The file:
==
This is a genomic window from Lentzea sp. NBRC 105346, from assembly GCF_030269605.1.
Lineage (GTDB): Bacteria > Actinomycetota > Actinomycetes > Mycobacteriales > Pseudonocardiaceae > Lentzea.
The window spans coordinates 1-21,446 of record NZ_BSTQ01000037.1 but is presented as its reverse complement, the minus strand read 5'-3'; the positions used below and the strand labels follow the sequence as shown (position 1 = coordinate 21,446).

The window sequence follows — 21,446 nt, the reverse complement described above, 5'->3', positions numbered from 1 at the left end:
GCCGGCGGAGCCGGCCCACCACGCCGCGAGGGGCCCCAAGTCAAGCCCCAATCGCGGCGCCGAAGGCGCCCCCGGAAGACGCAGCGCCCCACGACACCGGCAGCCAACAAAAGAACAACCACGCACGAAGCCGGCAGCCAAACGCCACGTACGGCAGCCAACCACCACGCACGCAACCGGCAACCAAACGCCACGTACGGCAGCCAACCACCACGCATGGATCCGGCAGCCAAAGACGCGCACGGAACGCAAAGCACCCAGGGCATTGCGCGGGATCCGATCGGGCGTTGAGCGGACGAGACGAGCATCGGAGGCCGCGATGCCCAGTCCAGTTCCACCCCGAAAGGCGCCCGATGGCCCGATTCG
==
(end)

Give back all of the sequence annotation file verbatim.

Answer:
This is a genomic window from Lentzea sp. NBRC 105346, from assembly GCF_030269605.1.
Lineage (GTDB): Bacteria > Actinomycetota > Actinomycetes > Mycobacteriales > Pseudonocardiaceae > Lentzea.
The window spans coordinates 1-21,446 of record NZ_BSTQ01000037.1 but is presented as its reverse complement, the minus strand read 5'-3'; the positions used below and the strand labels follow the sequence as shown (position 1 = coordinate 21,446).

The window sequence follows — 21,446 nt, the reverse complement described above, 5'->3', positions numbered from 1 at the left end:
GCCGGCGGAGCCGGCCCACCACGCCGCGAGGGGCCCCAAGTCAAGCCCCAATCGCGGCGCCGAAGGCGCCCCCGGAAGACGCAGCGCCCCACGACACCGGCAGCCAACAAAAGAACAACCACGCACGAAGCCGGCAGCCAAACGCCACGTACGGCAGCCAACCACCACGCACGCAACCGGCAACCAAACGCCACGTACGGCAGCCAACCACCACGCATGGATCCGGCAGCCAAAGACGCGCACGGAACGCAAAGCACCCAGGGCATTGCGCGGGATCCGATCGGGCGTTGAGCGGACGAGACGAGCATCGGAGGCCGCGATGCCCAGTCCAGTTCCACCCCGAAAGGCGCCCGATGGCCCGATTCG